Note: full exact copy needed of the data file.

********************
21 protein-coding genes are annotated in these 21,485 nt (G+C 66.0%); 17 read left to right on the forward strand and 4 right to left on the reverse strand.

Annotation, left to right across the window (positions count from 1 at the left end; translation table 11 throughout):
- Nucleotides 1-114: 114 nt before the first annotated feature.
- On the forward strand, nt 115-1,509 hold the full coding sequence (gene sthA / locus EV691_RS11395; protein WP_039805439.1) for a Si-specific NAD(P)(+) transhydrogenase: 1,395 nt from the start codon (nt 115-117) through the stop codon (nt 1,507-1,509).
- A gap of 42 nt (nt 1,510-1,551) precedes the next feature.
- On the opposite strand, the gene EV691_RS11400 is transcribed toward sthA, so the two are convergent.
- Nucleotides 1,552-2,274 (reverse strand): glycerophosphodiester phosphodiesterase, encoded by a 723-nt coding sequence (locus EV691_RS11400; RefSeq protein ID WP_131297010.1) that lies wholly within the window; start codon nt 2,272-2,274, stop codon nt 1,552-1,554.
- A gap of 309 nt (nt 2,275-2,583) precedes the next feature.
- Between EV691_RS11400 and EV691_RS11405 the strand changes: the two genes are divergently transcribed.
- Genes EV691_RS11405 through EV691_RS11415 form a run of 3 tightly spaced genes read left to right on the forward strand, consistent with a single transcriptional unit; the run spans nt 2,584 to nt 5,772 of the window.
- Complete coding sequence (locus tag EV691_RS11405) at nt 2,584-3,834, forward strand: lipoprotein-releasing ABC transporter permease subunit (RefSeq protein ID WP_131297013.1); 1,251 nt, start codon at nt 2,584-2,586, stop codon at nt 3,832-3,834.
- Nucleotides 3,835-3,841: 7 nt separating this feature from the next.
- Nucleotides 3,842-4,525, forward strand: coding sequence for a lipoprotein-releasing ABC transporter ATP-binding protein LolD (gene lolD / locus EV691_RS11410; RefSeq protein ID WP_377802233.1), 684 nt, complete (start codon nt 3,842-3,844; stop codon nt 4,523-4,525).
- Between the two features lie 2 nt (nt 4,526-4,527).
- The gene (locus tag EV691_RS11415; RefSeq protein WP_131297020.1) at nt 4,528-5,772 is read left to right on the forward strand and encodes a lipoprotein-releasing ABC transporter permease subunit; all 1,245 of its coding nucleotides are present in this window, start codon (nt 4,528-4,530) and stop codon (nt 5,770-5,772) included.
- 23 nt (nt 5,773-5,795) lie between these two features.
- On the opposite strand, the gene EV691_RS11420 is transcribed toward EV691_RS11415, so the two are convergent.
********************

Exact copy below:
21 protein-coding genes are annotated in these 21,485 nt (G+C 66.0%); 17 read left to right on the forward strand and 4 right to left on the reverse strand.

Annotation, left to right across the window (positions count from 1 at the left end; translation table 11 throughout):
- Nucleotides 1-114: 114 nt before the first annotated feature.
- On the forward strand, nt 115-1,509 hold the full coding sequence (gene sthA / locus EV691_RS11395; protein WP_039805439.1) for a Si-specific NAD(P)(+) transhydrogenase: 1,395 nt from the start codon (nt 115-117) through the stop codon (nt 1,507-1,509).
- A gap of 42 nt (nt 1,510-1,551) precedes the next feature.
- On the opposite strand, the gene EV691_RS11400 is transcribed toward sthA, so the two are convergent.
- Nucleotides 1,552-2,274 (reverse strand): glycerophosphodiester phosphodiesterase, encoded by a 723-nt coding sequence (locus EV691_RS11400; RefSeq protein ID WP_131297010.1) that lies wholly within the window; start codon nt 2,272-2,274, stop codon nt 1,552-1,554.
- A gap of 309 nt (nt 2,275-2,583) precedes the next feature.
- Between EV691_RS11400 and EV691_RS11405 the strand changes: the two genes are divergently transcribed.
- Genes EV691_RS11405 through EV691_RS11415 form a run of 3 tightly spaced genes read left to right on the forward strand, consistent with a single transcriptional unit; the run spans nt 2,584 to nt 5,772 of the window.
- Complete coding sequence (locus tag EV691_RS11405) at nt 2,584-3,834, forward strand: lipoprotein-releasing ABC transporter permease subunit (RefSeq protein ID WP_131297013.1); 1,251 nt, start codon at nt 2,584-2,586, stop codon at nt 3,832-3,834.
- Nucleotides 3,835-3,841: 7 nt separating this feature from the next.
- Nucleotides 3,842-4,525, forward strand: coding sequence for a lipoprotein-releasing ABC transporter ATP-binding protein LolD (gene lolD / locus EV691_RS11410; RefSeq protein ID WP_377802233.1), 684 nt, complete (start codon nt 3,842-3,844; stop codon nt 4,523-4,525).
- Between the two features lie 2 nt (nt 4,526-4,527).
- The gene (locus tag EV691_RS11415; RefSeq protein WP_131297020.1) at nt 4,528-5,772 is read left to right on the forward strand and encodes a lipoprotein-releasing ABC transporter permease subunit; all 1,245 of its coding nucleotides are present in this window, start codon (nt 4,528-4,530) and stop codon (nt 5,770-5,772) included.
- 23 nt (nt 5,773-5,795) lie between these two features.
- On the opposite strand, the gene EV691_RS11420 is transcribed toward EV691_RS11415, so the two are convergent.